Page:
(mais à mon âme la nécessité de ton âme)


                  let the Sun shine

                  (and the Sun shone)


on a dial placed upon the

deck of the Aeolus

in the harbor of New London.

on a dial placed upon the

deck of the Aphrodisiac

in the harbor of Brest

on a dial placed upon

the deck of the Aurora

in the harbor of my Heart

(et quelques-uns en eurent connaissance)


                   let the Sun shine

                   (and the Sun shone)


on pyramids of stones

on upright stones in

ancient graveyards

on upright solitary stones

on bones white-scattered on the plain

the white bones of lions in the sun

the white lion is the phallus of the Sun

I am the Lions I am the Sun


on the dial of Ahaz who

reigned over Judah


on a rude horologe in Egypt

(as a servant earnestly

desireth the shadow)


on the eight dials of

the Tower of the Winds at Athens


on old Roman coins

unburied from the ground


on the twin sundials on

the ramparts of Carcassonne


on the pier at Sunderland

(and where is the sound

              of the pendulum)


on the sun-dials on the mosques

      of Saint Sophia

      of Muhammed

and of Sulimania


on the immense circular

block of carved porphyry

in the Great Square of

the City of Mexico


on Aztec dials


on Inca dials

(Femme offre ton soleil en adoration aux Incas)


on Teutonic dials built

into the walls of

old churches


on the dial of the Durer Melancholia

(above the hour-glass and near the bell)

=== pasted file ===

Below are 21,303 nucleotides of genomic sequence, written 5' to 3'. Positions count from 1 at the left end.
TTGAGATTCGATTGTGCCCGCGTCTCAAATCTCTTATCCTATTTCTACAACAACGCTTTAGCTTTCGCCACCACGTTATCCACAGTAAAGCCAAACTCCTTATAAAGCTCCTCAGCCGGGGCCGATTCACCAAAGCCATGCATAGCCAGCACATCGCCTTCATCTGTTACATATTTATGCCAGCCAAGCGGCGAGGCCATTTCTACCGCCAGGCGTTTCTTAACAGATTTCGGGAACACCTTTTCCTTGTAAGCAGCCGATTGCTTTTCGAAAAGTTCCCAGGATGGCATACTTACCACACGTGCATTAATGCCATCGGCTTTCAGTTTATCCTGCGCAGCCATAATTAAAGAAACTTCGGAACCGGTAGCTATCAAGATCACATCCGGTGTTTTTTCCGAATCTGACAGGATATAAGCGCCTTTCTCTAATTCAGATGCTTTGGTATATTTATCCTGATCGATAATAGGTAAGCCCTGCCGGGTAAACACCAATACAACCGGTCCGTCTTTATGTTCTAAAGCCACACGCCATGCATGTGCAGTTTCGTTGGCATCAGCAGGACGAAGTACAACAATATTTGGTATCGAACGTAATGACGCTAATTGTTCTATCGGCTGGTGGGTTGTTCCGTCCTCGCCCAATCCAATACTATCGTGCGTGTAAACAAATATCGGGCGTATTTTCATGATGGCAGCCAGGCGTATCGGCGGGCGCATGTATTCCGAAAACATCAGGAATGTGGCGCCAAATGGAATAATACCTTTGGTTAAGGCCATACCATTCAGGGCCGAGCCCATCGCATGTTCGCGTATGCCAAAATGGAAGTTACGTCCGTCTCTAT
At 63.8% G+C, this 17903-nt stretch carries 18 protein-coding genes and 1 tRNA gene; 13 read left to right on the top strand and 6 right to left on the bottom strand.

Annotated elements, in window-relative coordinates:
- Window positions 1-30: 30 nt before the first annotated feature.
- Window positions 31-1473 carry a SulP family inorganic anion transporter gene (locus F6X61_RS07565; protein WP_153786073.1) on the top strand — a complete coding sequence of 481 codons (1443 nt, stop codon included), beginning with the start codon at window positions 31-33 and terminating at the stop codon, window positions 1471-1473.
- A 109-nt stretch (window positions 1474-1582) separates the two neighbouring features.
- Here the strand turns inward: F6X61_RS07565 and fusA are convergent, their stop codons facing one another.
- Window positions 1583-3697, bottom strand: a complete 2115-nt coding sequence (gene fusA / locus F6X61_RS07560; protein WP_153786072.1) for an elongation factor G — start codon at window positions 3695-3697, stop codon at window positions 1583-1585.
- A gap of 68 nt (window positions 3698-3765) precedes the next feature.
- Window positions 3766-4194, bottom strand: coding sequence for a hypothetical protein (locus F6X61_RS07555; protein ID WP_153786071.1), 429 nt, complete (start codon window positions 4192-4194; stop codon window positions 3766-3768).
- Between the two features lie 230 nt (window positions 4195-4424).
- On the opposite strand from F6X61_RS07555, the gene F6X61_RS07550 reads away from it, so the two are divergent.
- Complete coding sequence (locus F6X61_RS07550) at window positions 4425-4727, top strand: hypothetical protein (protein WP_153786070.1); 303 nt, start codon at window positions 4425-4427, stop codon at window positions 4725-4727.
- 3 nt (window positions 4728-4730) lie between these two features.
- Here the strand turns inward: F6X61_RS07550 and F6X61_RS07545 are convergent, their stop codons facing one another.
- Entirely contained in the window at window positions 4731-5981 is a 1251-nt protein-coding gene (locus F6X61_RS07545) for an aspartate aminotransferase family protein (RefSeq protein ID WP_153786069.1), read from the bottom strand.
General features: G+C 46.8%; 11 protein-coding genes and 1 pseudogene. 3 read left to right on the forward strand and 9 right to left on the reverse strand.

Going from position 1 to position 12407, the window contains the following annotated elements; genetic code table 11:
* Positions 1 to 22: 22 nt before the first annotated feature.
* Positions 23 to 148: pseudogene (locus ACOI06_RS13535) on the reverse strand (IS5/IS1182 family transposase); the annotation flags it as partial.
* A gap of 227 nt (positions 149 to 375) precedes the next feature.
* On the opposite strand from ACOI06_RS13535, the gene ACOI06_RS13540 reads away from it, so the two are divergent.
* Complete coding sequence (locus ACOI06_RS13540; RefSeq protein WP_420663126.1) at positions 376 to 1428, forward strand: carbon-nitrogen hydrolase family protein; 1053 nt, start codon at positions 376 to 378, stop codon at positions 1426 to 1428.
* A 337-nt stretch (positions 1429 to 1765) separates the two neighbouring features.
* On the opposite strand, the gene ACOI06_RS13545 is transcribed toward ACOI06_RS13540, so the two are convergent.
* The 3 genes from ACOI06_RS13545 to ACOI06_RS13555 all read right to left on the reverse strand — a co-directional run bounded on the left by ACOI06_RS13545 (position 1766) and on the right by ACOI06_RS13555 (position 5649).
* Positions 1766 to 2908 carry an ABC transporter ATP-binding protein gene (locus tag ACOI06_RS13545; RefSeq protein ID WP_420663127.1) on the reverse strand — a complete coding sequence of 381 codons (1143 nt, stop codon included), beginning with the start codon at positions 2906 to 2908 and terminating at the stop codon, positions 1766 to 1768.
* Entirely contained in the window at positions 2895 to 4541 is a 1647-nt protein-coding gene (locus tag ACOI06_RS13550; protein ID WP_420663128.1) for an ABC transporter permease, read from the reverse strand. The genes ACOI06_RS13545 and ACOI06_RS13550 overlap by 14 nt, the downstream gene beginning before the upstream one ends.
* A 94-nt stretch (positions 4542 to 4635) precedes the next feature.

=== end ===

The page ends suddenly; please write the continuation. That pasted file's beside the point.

on the white marble slab

which projects from the

facade of Santa Maria Della Salute

on the Grand Canal Venice


on the dial of the Cathedral at Chartres

(the strong wind and the snows)


on a bedstead made of bronze

(and Heliogabalus had one of solid silver)


on a marriage bed

(lectus genialis)

on a death bed

(lectus funebrius)


on a bed

style à la marquis

(ayant peur de mourir lorsque je couche seul)


on a bed

lit dange


on a flower bed

on a bed of mother-of-pearl

on a bordel bed

on a bed of iniquity

on a virgin bed

on a bed of rock


(To God the Sun Unconquerable)

to the peerless sun, we only


               let the Sun shine

               (and the Sun shone)


                 Soli  Soli  Soli



Harry Crosby


Born 1898. Died 1929. In the last two years of his life, Crosby had developed into a major image-making poet. The myth he unfolded was of the Sun — both as male and female — and he followed its orders through a striking series of structural innovations. Editor of Black Sun Press in Paris (which published works by Hart Crane, Archibald MacLeish, Eugene Jolas, and D. H. Lawrence, along with his own first books), Crosby’s verse experiments included the use of found forms (racing charts, book lists, stock reports, etc.) and concrete poetry, all concerned with sun-related imagery. After his suicide several volumes of his work appeared with introductions by Eliot, Lawrence, and Pound, among others. But, in the anti-“modernist” reaction of the 1930s, he was turned into a virtual nonperson. In the context of a later time, however, the importance of his vision would seem clear — its dimensions suggested by Pound’s earlier summary, viz: “There is more theology in this book of Crosby’s than in all the official ecclesiastical utterance of our generation. Crosby’s life was a religious manifestation. His death was, if you like, a comprehensible emotional act. … A death from excess vitality. A vote of confidence in the cosmos. … Perhaps the best indication one can give of Crosby’s capacity as a writer is to say that his work gains by reading all together. I do not mean this as a slight compliment. It is true of a small minority only.”